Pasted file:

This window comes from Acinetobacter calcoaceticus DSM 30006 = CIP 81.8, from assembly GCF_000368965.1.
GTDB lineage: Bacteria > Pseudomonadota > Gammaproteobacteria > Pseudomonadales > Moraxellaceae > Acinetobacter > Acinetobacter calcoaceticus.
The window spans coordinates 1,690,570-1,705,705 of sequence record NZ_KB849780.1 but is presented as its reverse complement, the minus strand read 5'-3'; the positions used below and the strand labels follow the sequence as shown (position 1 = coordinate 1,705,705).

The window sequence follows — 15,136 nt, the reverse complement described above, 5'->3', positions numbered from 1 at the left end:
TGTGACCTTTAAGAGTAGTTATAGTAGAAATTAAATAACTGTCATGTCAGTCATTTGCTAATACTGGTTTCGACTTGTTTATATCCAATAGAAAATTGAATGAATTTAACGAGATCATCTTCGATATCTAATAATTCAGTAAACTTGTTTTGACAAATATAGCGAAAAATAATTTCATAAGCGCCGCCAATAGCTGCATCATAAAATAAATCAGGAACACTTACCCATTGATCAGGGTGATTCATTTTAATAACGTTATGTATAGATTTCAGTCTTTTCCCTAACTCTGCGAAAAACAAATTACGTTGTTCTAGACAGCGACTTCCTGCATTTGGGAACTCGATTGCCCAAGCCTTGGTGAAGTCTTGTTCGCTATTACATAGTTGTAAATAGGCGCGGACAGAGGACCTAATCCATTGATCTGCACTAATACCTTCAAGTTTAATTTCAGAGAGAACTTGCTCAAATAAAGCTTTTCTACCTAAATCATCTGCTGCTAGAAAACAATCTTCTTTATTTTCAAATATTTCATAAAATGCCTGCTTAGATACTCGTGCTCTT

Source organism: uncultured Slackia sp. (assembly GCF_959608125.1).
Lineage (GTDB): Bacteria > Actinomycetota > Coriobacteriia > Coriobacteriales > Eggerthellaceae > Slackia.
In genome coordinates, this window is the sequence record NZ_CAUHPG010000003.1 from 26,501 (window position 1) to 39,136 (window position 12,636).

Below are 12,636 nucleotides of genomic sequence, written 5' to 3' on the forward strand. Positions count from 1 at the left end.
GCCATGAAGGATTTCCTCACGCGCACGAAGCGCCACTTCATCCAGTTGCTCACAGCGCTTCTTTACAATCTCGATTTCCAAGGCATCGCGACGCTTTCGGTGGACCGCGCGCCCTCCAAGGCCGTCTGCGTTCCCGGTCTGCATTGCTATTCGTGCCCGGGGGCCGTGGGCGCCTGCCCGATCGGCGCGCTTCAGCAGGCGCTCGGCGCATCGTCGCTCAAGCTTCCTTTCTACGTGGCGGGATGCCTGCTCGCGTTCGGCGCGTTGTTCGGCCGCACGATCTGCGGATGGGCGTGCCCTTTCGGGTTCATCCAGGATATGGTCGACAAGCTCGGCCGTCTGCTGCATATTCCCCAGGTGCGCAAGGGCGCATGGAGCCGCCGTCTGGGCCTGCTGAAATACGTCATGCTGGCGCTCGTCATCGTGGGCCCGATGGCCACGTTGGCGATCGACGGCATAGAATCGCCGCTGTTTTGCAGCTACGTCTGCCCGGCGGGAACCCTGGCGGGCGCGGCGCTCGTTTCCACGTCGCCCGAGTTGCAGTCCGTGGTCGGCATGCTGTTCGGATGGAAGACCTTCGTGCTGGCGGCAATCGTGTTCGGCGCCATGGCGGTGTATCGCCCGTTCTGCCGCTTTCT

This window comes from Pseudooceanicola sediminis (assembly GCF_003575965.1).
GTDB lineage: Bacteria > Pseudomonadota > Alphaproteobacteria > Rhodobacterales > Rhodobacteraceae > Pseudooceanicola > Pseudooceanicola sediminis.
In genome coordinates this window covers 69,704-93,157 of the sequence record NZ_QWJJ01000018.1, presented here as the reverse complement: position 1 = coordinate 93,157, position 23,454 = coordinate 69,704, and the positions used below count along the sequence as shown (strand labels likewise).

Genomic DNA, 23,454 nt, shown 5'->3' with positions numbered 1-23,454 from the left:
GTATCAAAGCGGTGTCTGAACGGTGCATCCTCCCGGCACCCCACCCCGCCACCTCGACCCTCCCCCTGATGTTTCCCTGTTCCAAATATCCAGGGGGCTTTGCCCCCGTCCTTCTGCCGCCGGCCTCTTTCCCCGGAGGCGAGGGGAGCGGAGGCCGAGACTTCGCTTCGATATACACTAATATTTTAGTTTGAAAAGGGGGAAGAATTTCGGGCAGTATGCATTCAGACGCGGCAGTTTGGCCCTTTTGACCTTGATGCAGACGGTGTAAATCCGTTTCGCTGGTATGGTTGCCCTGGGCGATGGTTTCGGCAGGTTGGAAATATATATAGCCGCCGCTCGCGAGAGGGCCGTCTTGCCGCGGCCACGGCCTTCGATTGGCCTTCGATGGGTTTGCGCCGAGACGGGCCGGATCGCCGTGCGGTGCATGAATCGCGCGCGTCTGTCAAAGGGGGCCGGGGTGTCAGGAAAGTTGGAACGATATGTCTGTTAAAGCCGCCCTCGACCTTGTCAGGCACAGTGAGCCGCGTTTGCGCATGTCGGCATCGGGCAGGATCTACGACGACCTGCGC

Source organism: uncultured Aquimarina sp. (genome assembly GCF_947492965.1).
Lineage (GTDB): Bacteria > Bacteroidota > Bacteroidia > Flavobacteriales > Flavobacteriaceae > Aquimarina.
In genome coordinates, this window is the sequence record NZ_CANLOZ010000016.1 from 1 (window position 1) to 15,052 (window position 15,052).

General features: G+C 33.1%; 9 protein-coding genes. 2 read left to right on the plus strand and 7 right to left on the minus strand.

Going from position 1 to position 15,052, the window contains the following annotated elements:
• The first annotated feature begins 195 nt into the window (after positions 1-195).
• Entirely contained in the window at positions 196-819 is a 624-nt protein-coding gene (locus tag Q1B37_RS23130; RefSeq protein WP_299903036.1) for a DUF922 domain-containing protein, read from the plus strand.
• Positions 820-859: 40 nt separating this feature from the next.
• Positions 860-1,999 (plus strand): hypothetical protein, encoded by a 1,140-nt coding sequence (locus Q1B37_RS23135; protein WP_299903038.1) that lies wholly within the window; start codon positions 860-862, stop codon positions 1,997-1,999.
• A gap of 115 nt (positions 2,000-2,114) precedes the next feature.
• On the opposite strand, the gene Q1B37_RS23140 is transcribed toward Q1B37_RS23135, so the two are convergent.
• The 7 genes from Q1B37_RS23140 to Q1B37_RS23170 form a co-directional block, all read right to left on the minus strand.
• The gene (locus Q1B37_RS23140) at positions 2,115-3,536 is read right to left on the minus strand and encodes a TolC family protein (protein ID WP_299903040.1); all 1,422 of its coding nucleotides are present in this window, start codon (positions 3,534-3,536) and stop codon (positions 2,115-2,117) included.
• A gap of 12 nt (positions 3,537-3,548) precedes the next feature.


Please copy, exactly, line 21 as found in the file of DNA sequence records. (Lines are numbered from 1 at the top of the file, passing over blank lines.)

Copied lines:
• The first annotated feature begins 195 nt into the window (after positions 1-195).